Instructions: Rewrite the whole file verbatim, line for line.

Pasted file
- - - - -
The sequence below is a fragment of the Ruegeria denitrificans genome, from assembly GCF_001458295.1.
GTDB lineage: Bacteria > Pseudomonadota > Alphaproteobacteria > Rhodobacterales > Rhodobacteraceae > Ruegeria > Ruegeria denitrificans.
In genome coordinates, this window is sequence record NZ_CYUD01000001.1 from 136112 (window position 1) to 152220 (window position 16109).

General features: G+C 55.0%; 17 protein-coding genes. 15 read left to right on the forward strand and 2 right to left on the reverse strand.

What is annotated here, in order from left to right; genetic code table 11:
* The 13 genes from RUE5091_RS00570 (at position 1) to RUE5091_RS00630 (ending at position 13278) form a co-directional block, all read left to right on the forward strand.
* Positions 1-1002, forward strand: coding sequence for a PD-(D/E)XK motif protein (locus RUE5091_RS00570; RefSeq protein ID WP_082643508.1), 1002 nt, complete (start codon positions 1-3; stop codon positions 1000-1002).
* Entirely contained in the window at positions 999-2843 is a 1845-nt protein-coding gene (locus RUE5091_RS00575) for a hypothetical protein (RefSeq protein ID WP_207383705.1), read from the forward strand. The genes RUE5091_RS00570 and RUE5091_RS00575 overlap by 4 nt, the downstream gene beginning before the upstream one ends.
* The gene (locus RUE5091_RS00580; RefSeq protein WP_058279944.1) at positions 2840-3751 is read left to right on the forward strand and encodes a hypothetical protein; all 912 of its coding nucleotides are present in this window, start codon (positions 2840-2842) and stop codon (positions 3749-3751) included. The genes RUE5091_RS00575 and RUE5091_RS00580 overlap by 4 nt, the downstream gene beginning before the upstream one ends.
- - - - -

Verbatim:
The sequence below is a fragment of the Ruegeria denitrificans genome, from assembly GCF_001458295.1.
GTDB lineage: Bacteria > Pseudomonadota > Alphaproteobacteria > Rhodobacterales > Rhodobacteraceae > Ruegeria > Ruegeria denitrificans.
In genome coordinates, this window is sequence record NZ_CYUD01000001.1 from 136112 (window position 1) to 152220 (window position 16109).

General features: G+C 55.0%; 17 protein-coding genes. 15 read left to right on the forward strand and 2 right to left on the reverse strand.

What is annotated here, in order from left to right; genetic code table 11:
* The 13 genes from RUE5091_RS00570 (at position 1) to RUE5091_RS00630 (ending at position 13278) form a co-directional block, all read left to right on the forward strand.
* Positions 1-1002, forward strand: coding sequence for a PD-(D/E)XK motif protein (locus RUE5091_RS00570; RefSeq protein ID WP_082643508.1), 1002 nt, complete (start codon positions 1-3; stop codon positions 1000-1002).
* Entirely contained in the window at positions 999-2843 is a 1845-nt protein-coding gene (locus RUE5091_RS00575) for a hypothetical protein (RefSeq protein ID WP_207383705.1), read from the forward strand. The genes RUE5091_RS00570 and RUE5091_RS00575 overlap by 4 nt, the downstream gene beginning before the upstream one ends.
* The gene (locus RUE5091_RS00580; RefSeq protein WP_058279944.1) at positions 2840-3751 is read left to right on the forward strand and encodes a hypothetical protein; all 912 of its coding nucleotides are present in this window, start codon (positions 2840-2842) and stop codon (positions 3749-3751) included. The genes RUE5091_RS00575 and RUE5091_RS00580 overlap by 4 nt, the downstream gene beginning before the upstream one ends.